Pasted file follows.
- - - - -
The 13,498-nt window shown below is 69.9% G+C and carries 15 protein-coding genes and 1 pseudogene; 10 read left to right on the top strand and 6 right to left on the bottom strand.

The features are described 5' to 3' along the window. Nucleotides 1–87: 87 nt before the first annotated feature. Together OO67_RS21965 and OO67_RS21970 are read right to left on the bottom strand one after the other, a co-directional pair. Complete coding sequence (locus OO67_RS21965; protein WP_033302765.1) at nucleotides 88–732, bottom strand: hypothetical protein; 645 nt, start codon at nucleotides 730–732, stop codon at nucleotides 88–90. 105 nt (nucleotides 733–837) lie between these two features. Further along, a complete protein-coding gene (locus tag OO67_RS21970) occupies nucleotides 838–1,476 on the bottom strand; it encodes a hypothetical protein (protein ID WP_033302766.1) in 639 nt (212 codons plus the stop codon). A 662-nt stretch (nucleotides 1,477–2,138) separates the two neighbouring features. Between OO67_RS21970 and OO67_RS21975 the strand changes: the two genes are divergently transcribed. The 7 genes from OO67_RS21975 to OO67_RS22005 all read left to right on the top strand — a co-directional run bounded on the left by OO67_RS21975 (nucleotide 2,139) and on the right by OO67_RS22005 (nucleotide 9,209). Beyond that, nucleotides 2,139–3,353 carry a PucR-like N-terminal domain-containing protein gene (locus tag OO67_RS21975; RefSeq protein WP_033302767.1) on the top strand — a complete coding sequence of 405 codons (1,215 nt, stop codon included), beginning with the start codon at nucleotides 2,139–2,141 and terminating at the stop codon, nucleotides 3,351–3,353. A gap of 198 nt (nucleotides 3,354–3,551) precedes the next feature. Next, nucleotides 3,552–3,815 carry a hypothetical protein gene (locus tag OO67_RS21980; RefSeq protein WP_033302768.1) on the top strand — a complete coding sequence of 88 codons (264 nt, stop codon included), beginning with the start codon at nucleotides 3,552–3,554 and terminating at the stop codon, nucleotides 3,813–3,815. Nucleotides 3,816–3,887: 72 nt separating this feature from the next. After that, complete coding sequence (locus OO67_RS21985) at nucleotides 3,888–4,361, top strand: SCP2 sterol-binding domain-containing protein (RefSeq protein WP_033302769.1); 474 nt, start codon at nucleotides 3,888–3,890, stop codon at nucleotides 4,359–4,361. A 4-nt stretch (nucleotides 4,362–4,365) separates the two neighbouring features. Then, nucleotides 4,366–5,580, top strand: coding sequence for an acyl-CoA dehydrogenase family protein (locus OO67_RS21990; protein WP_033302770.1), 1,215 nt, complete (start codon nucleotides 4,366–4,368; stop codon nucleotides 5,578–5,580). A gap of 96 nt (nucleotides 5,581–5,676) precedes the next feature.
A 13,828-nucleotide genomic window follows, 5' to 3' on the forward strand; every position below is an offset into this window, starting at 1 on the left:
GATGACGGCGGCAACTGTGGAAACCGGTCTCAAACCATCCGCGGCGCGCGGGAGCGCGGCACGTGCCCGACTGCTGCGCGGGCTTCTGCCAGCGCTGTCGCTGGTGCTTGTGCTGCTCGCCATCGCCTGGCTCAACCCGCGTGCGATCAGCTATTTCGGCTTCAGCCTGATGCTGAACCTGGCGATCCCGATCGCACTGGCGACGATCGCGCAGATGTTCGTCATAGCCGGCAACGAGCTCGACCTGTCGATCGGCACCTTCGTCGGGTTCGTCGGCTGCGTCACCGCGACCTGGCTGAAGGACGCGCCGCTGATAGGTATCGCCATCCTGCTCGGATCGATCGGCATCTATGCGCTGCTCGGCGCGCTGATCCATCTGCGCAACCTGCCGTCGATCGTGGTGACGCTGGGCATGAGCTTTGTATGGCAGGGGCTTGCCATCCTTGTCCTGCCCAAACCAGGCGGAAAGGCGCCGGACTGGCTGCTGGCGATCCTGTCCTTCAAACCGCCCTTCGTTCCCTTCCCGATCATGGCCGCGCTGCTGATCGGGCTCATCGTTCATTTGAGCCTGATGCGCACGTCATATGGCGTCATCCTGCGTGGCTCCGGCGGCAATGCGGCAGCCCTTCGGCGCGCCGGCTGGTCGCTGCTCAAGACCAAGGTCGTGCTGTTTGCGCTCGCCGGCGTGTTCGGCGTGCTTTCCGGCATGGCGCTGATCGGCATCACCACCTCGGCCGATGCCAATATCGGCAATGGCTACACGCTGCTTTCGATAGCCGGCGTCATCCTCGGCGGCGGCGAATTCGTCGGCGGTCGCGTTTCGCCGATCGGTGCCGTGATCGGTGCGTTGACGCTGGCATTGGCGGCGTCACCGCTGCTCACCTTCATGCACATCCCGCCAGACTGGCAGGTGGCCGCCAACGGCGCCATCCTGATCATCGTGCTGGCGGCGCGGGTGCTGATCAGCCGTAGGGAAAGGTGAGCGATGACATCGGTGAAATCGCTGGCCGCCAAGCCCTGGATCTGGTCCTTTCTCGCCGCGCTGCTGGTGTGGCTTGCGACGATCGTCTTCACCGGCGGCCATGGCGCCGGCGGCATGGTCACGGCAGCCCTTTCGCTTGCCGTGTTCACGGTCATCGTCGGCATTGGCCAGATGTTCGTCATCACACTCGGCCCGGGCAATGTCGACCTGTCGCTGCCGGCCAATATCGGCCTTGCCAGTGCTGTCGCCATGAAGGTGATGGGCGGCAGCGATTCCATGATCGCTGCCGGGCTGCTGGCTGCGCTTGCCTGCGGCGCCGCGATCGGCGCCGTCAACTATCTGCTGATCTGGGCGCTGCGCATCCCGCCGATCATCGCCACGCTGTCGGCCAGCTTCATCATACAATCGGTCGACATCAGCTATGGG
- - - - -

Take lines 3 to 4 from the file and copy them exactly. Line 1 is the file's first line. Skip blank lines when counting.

A 13,828-nucleotide genomic window follows, 5' to 3' on the forward strand; every position below is an offset into this window, starting at 1 on the left:
GATGACGGCGGCAACTGTGGAAACCGGTCTCAAACCATCCGCGGCGCGCGGGAGCGCGGCACGTGCCCGACTGCTGCGCGGGCTTCTGCCAGCGCTGTCGCTGGTGCTTGTGCTGCTCGCCATCGCCTGGCTCAACCCGCGTGCGATCAGCTATTTCGGCTTCAGCCTGATGCTGAACCTGGCGATCCCGATCGCACTGGCGACGATCGCGCAGATGTTCGTCATAGCCGGCAACGAGCTCGACCTGTCGATCGGCACCTTCGTCGGGTTCGTCGGCTGCGTCACCGCGACCTGGCTGAAGGACGCGCCGCTGATAGGTATCGCCATCCTGCTCGGATCGATCGGCATCTATGCGCTGCTCGGCGCGCTGATCCATCTGCGCAACCTGCCGTCGATCGTGGTGACGCTGGGCATGAGCTTTGTATGGCAGGGGCTTGCCATCCTTGTCCTGCCCAAACCAGGCGGAAAGGCGCCGGACTGGCTGCTGGCGATCCTGTCCTTCAAACCGCCCTTCGTTCCCTTCCCGATCATGGCCGCGCTGCTGATCGGGCTCATCGTTCATTTGAGCCTGATGCGCACGTCATATGGCGTCATCCTGCGTGGCTCCGGCGGCAATGCGGCAGCCCTTCGGCGCGCCGGCTGGTCGCTGCTCAAGACCAAGGTCGTGCTGTTTGCGCTCGCCGGCGTGTTCGGCGTGCTTTCCGGCATGGCGCTGATCGGCATCACCACCTCGGCCGATGCCAATATCGGCAATGGCTACACGCTGCTTTCGATAGCCGGCGTCATCCTCGGCGGCGGCGAATTCGTCGGCGGTCGCGTTTCGCCGATCGGTGCCGTGATCGGTGCGTTGACGCTGGCATTGGCGGCGTCACCGCTGCTCACCTTCATGCACATCCCGCCAGACTGGCAGGTGGCCGCCAACGGCGCCATCCTGATCATCGTGCTGGCGGCGCGGGTGCTGATCAGCCGTAGGGAAAGGTGAGCGATGACATCGGTGAAATCGCTGGCCGCCAAGCCCTGGATCTGGTCCTTTCTCGCCGCGCTGCTGGTGTGGCTTGCGACGATCGTCTTCACCGGCGGCCATGGCGCCGGCGGCATGGTCACGGCAGCCCTTTCGCTTGCCGTGTTCACGGTCATCGTCGGCATTGGCCAGATGTTCGTCATCACACTCGGCCCGGGCAATGTCGACCTGTCGCTGCCGGCCAATATCGGCCTTGCCAGTGCTGTCGCCATGAAGGTGATGGGCGGCAGCGATTCCATGATCGCTGCCGGGCTGCTGGCTGCGCTTGCCTGCGGCGCCGCGATCGGCGCCGTCAACTATCTGCTGATCTGGGCGCTGCGCATCCCGCCGATCATCGCCACGCTGTCGGCCAGCTTCATCATACAATCGGTCGACATCAGCTATGGG